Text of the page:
Tag Archives: Faith

Courage at Twilight: Prayers of the Innocent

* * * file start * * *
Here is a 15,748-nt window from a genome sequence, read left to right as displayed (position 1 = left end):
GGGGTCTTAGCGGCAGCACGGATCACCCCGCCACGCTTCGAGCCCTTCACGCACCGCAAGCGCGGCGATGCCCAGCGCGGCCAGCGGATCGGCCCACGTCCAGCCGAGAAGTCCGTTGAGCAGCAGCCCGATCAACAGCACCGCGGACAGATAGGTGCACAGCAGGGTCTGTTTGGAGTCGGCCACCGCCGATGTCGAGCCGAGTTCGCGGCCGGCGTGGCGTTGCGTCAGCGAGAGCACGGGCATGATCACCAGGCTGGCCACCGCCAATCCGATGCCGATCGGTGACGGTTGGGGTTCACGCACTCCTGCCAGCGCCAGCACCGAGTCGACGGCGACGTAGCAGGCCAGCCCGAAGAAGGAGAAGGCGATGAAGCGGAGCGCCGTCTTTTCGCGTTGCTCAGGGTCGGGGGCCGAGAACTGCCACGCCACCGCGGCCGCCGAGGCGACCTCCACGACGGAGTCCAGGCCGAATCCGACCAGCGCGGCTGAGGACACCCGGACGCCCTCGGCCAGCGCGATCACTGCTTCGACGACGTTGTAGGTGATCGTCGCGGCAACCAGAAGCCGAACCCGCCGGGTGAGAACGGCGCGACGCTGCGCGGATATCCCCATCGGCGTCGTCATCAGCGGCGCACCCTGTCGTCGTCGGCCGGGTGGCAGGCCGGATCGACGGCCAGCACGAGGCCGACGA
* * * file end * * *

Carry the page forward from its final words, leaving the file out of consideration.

As a boy, Dad’s mother Dora prayed with him every night, saying, “Bless the cost and worn.”  He thought it a good thing to ask God to bless the cost and worn, whoever they were—their situation sounded grim.  Sometime later, Dad asked her, “Mother, who are the cost and worn?”  She looked quizzical, confessing she did not know.  They thought and thought and repeated the phrase together numerous times, eventually realizing they had meant to be asking in prayer for those who had “cause to mourn.”  Of course, God knew their hearts, and what they meant to say, and who the cost and worn were—and doubtless He accepted their petition.  Again as a little boy, Dad was asked in his church primary class to offer a prayer.  He stood dutifully in front of the class and ventured, “Heavenly Father, help us to beat the Japs.”  While one would never refer to the noble Japanese people in that fashion today, eighty years ago, in 1942, that very prayer was on the lips and minds of tens of millions of people.  Even a seven-year-old boy felt the weight of the great conflict that was World War II, and asked his God to end it.  I have heard many testimonials from young children who prayed to find something they had lost, and immediately seeing in their mind, or feeling an impression about, where the lost thing was, and finding it precisely there.  I have felt tempted to pooh-pooh this puerile witness of the Divine.  But then I remember that God loves little children (and wants us older folks to be like them)—He wants to bless them, and appreciates their simple supplications as much or more than my own more complex concerns.  Children love and have faith and hope.  And what sweeter exercise of faith could one encounter than a small child turning to God in momentary distress.  An excellent pattern we would do well to emulate our whole life long.  The next time I lose my car keys, I will pray to God to help me find them.  Tonight, I will pray for the cost and worn.